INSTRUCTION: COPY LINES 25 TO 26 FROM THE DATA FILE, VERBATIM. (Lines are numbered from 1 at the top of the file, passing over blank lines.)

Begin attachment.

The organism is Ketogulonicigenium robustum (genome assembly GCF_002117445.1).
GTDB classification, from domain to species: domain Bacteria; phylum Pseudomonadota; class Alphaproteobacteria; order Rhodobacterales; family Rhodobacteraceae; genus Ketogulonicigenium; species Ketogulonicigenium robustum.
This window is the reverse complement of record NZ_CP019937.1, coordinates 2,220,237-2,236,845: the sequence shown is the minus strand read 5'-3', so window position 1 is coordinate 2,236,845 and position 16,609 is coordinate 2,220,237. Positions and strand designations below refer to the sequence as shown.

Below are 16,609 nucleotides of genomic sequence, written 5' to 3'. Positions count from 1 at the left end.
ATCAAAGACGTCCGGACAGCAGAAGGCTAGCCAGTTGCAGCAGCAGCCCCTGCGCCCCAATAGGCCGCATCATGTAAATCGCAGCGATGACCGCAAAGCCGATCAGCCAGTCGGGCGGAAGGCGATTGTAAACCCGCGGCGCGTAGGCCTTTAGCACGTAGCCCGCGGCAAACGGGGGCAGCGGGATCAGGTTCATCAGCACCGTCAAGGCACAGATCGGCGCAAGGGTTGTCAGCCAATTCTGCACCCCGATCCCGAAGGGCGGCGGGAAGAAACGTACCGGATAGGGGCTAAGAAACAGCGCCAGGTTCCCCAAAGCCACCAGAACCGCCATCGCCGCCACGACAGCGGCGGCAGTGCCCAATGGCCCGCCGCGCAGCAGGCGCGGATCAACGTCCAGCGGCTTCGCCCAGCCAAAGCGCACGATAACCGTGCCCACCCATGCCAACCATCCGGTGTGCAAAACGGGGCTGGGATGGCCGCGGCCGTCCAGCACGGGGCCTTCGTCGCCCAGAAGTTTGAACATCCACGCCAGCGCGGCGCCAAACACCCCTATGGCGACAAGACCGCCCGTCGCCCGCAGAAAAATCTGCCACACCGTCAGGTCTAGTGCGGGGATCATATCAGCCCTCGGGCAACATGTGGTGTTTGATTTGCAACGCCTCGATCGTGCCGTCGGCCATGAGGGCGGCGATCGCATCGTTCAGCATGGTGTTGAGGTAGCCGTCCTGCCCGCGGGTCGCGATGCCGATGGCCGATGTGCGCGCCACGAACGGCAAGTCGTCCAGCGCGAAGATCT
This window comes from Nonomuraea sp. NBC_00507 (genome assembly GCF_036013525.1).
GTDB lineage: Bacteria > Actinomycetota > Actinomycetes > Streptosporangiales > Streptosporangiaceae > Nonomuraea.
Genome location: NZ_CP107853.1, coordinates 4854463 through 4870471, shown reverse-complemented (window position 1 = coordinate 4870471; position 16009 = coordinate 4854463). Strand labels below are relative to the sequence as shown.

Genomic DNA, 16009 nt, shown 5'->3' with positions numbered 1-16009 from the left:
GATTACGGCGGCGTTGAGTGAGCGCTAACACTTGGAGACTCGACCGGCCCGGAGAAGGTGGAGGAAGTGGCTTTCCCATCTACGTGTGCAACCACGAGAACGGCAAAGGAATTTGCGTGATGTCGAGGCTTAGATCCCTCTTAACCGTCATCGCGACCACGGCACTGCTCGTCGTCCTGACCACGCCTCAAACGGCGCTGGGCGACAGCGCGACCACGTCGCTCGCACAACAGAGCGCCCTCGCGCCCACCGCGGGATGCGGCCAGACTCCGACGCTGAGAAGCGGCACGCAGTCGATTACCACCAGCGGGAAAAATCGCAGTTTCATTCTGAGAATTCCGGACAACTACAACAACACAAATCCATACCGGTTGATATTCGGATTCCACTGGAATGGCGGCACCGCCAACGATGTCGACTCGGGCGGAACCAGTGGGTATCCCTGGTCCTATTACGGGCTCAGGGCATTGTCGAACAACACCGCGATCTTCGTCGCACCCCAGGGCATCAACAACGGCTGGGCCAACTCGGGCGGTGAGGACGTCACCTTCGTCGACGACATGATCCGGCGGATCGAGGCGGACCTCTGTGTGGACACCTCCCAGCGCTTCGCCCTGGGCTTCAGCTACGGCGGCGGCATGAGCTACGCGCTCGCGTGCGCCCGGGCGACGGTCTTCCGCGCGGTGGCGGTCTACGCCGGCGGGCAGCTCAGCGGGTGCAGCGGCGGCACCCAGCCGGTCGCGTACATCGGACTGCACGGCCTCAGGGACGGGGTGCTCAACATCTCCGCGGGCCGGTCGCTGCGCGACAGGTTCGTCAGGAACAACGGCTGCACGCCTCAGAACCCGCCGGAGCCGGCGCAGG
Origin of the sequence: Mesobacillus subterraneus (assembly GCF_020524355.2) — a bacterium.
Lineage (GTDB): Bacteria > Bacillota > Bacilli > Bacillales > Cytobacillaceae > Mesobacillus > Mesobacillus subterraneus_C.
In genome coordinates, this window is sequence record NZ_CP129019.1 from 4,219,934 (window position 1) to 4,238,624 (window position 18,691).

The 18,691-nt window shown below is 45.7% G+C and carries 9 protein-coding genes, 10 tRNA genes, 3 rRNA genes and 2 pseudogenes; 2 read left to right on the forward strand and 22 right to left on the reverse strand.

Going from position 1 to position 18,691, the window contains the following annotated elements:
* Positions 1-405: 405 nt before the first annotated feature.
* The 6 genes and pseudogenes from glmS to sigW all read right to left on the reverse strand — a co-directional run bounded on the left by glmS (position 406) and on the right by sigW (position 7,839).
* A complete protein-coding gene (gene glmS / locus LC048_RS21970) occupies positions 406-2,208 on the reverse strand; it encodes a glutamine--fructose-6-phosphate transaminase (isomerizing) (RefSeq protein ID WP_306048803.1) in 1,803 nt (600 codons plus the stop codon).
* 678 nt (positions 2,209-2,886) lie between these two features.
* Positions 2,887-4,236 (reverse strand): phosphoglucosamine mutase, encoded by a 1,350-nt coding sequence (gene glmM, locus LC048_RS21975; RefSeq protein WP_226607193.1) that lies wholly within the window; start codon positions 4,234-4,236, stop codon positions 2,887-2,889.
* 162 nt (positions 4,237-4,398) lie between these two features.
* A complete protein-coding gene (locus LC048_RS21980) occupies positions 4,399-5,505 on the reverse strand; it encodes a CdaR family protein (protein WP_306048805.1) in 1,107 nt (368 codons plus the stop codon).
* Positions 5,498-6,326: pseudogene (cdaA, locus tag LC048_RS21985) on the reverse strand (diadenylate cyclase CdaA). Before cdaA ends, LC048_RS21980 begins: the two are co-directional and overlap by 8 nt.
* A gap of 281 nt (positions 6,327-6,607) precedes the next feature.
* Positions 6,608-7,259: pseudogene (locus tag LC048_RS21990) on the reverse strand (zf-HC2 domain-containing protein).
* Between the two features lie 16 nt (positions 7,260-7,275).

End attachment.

* Positions 6,608-7,259: pseudogene (locus tag LC048_RS21990) on the reverse strand (zf-HC2 domain-containing protein).
* Between the two features lie 16 nt (positions 7,260-7,275).